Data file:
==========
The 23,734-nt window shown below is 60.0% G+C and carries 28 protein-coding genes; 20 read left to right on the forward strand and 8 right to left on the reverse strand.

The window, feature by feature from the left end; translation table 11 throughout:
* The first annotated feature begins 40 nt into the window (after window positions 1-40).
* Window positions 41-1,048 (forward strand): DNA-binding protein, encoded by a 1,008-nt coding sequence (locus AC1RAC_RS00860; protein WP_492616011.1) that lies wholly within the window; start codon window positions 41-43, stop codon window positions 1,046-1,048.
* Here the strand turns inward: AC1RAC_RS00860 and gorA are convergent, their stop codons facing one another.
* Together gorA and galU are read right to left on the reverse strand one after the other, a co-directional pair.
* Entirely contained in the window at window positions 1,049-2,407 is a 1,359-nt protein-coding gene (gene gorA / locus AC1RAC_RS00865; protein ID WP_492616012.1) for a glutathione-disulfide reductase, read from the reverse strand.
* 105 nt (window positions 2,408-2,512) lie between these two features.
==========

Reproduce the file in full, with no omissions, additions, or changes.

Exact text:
The 23,734-nt window shown below is 60.0% G+C and carries 28 protein-coding genes; 20 read left to right on the forward strand and 8 right to left on the reverse strand.

The window, feature by feature from the left end; translation table 11 throughout:
* The first annotated feature begins 40 nt into the window (after window positions 1-40).
* Window positions 41-1,048 (forward strand): DNA-binding protein, encoded by a 1,008-nt coding sequence (locus AC1RAC_RS00860; protein WP_492616011.1) that lies wholly within the window; start codon window positions 41-43, stop codon window positions 1,046-1,048.
* Here the strand turns inward: AC1RAC_RS00860 and gorA are convergent, their stop codons facing one another.
* Together gorA and galU are read right to left on the reverse strand one after the other, a co-directional pair.
* Entirely contained in the window at window positions 1,049-2,407 is a 1,359-nt protein-coding gene (gene gorA / locus AC1RAC_RS00865; protein ID WP_492616012.1) for a glutathione-disulfide reductase, read from the reverse strand.
* 105 nt (window positions 2,408-2,512) lie between these two features.